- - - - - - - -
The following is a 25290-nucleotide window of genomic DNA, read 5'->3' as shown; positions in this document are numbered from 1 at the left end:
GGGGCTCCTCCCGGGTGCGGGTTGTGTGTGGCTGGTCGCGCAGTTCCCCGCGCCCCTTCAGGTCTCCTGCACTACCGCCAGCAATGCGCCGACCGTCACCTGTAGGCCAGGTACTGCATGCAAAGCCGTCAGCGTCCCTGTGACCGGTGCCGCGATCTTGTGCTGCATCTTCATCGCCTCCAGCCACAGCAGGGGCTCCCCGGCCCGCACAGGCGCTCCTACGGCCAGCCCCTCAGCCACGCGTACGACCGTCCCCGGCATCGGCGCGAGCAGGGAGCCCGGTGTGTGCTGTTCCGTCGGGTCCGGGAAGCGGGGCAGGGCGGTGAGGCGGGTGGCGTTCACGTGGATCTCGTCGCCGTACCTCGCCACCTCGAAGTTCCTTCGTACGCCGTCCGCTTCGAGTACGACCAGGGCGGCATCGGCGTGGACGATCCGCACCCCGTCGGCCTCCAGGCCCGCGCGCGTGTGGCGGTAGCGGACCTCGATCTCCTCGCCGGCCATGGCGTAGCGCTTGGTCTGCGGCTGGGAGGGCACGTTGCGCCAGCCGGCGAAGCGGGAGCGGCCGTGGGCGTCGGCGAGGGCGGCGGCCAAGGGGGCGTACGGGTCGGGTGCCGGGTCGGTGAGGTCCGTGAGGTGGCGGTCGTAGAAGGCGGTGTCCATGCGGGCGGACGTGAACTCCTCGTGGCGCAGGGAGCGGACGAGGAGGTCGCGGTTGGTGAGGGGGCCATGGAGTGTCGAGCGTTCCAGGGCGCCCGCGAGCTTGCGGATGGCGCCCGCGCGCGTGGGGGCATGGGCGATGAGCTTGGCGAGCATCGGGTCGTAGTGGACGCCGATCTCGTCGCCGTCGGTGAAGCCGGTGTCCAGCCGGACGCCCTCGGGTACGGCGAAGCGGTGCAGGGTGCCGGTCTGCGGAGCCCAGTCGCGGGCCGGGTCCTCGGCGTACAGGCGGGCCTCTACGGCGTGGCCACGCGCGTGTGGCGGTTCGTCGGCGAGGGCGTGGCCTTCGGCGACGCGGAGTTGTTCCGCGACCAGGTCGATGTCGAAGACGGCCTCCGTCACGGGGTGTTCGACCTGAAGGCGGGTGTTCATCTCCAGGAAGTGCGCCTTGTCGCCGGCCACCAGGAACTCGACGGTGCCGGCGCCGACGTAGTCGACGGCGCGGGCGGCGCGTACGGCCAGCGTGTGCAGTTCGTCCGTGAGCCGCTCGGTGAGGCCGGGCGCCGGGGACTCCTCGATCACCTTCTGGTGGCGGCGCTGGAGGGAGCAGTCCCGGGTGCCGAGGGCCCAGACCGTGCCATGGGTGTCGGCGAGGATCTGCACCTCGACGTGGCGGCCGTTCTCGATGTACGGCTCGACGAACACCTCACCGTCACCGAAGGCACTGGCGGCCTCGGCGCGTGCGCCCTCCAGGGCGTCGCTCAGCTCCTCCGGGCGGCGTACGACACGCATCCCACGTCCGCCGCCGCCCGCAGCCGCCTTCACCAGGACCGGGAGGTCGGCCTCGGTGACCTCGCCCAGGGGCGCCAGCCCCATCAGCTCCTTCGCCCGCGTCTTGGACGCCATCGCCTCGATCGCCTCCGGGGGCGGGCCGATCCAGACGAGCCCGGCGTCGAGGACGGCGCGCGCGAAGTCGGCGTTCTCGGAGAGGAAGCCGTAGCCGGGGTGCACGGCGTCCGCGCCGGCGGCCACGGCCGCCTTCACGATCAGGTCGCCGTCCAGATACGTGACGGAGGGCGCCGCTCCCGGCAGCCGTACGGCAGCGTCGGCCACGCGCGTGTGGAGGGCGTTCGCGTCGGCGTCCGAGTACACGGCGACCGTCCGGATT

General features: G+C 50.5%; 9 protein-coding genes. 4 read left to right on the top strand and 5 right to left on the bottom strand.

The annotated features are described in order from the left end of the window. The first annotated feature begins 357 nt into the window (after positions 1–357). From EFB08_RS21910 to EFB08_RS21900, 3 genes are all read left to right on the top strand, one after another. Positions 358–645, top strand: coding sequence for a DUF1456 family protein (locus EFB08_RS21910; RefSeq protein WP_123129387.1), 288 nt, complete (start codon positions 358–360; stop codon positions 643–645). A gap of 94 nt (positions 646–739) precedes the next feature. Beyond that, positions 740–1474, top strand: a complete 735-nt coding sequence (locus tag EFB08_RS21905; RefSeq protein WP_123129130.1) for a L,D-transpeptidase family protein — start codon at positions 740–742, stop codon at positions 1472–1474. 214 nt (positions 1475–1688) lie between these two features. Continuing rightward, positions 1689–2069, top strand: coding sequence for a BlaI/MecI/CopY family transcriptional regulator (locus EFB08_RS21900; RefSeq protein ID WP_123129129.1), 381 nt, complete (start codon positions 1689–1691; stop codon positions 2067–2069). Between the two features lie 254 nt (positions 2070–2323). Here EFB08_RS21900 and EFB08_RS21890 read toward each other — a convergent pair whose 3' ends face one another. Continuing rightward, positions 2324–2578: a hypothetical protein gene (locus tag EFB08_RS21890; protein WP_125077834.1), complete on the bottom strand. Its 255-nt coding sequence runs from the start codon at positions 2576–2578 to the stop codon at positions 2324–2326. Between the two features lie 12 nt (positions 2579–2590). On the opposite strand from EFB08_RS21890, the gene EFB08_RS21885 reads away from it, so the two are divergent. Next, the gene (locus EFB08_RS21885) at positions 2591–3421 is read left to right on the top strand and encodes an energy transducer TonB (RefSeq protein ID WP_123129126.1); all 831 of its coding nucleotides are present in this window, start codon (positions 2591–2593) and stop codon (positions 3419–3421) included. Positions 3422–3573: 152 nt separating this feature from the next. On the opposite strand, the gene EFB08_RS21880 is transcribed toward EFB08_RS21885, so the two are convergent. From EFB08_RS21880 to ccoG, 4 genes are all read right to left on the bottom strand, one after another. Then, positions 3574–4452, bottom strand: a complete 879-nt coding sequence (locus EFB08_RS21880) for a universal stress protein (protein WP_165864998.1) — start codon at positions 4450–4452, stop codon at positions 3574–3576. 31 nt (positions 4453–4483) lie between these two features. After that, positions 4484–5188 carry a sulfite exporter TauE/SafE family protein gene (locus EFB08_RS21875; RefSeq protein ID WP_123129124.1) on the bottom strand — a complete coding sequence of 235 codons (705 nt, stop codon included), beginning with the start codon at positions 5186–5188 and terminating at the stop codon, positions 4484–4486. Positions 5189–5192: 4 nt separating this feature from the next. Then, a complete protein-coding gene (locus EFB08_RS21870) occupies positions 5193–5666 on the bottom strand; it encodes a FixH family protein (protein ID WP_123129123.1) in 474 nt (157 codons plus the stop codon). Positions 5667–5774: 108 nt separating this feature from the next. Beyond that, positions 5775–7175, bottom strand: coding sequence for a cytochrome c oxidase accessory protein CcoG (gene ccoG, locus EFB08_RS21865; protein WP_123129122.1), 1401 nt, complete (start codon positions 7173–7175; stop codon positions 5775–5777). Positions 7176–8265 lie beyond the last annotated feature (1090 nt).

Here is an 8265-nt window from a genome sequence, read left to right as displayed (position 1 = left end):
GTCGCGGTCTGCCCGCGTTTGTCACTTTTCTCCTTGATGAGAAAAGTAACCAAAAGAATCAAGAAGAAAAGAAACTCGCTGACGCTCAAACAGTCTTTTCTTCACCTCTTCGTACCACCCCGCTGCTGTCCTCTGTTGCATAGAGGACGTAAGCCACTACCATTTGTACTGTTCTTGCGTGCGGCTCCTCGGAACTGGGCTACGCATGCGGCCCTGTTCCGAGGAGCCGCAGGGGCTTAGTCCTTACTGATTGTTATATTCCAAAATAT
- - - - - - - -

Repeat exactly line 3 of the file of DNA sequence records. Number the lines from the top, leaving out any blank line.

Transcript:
General features: G+C 50.5%; 9 protein-coding genes. 4 read left to right on the top strand and 5 right to left on the bottom strand.